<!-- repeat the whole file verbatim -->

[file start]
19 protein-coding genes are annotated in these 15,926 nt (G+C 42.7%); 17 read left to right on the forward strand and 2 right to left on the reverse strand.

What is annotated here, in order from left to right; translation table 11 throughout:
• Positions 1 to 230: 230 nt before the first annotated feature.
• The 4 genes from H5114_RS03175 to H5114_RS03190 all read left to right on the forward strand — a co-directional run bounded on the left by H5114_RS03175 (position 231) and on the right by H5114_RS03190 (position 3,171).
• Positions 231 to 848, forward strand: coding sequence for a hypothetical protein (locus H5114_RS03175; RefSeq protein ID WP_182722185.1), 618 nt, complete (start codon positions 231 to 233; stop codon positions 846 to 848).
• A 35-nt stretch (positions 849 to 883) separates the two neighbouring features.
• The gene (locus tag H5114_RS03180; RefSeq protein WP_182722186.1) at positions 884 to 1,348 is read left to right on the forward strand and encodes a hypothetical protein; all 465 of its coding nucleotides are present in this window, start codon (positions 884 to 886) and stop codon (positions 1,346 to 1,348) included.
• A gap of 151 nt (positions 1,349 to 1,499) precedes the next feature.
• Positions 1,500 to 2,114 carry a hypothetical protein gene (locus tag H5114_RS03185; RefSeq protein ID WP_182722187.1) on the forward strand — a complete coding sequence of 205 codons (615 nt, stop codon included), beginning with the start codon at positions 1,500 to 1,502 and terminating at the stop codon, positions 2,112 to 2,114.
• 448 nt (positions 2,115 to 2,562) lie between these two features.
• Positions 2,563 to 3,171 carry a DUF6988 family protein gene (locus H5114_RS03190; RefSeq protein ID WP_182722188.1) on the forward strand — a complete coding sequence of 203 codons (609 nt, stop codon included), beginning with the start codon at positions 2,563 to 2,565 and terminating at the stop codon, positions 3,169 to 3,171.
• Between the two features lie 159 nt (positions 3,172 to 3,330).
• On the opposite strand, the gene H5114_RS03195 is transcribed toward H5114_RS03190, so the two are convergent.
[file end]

19 protein-coding genes are annotated in these 15,926 nt (G+C 42.7%); 17 read left to right on the forward strand and 2 right to left on the reverse strand.

What is annotated here, in order from left to right; translation table 11 throughout:
• Positions 1 to 230: 230 nt before the first annotated feature.
• The 4 genes from H5114_RS03175 to H5114_RS03190 all read left to right on the forward strand — a co-directional run bounded on the left by H5114_RS03175 (position 231) and on the right by H5114_RS03190 (position 3,171).
• Positions 231 to 848, forward strand: coding sequence for a hypothetical protein (locus H5114_RS03175; RefSeq protein ID WP_182722185.1), 618 nt, complete (start codon positions 231 to 233; stop codon positions 846 to 848).
• A 35-nt stretch (positions 849 to 883) separates the two neighbouring features.
• The gene (locus tag H5114_RS03180; RefSeq protein WP_182722186.1) at positions 884 to 1,348 is read left to right on the forward strand and encodes a hypothetical protein; all 465 of its coding nucleotides are present in this window, start codon (positions 884 to 886) and stop codon (positions 1,346 to 1,348) included.
• A gap of 151 nt (positions 1,349 to 1,499) precedes the next feature.
• Positions 1,500 to 2,114 carry a hypothetical protein gene (locus tag H5114_RS03185; RefSeq protein ID WP_182722187.1) on the forward strand — a complete coding sequence of 205 codons (615 nt, stop codon included), beginning with the start codon at positions 1,500 to 1,502 and terminating at the stop codon, positions 2,112 to 2,114.
• 448 nt (positions 2,115 to 2,562) lie between these two features.
• Positions 2,563 to 3,171 carry a DUF6988 family protein gene (locus H5114_RS03190; RefSeq protein ID WP_182722188.1) on the forward strand — a complete coding sequence of 203 codons (609 nt, stop codon included), beginning with the start codon at positions 2,563 to 2,565 and terminating at the stop codon, positions 3,169 to 3,171.
• Between the two features lie 159 nt (positions 3,172 to 3,330).
• On the opposite strand, the gene H5114_RS03195 is transcribed toward H5114_RS03190, so the two are convergent.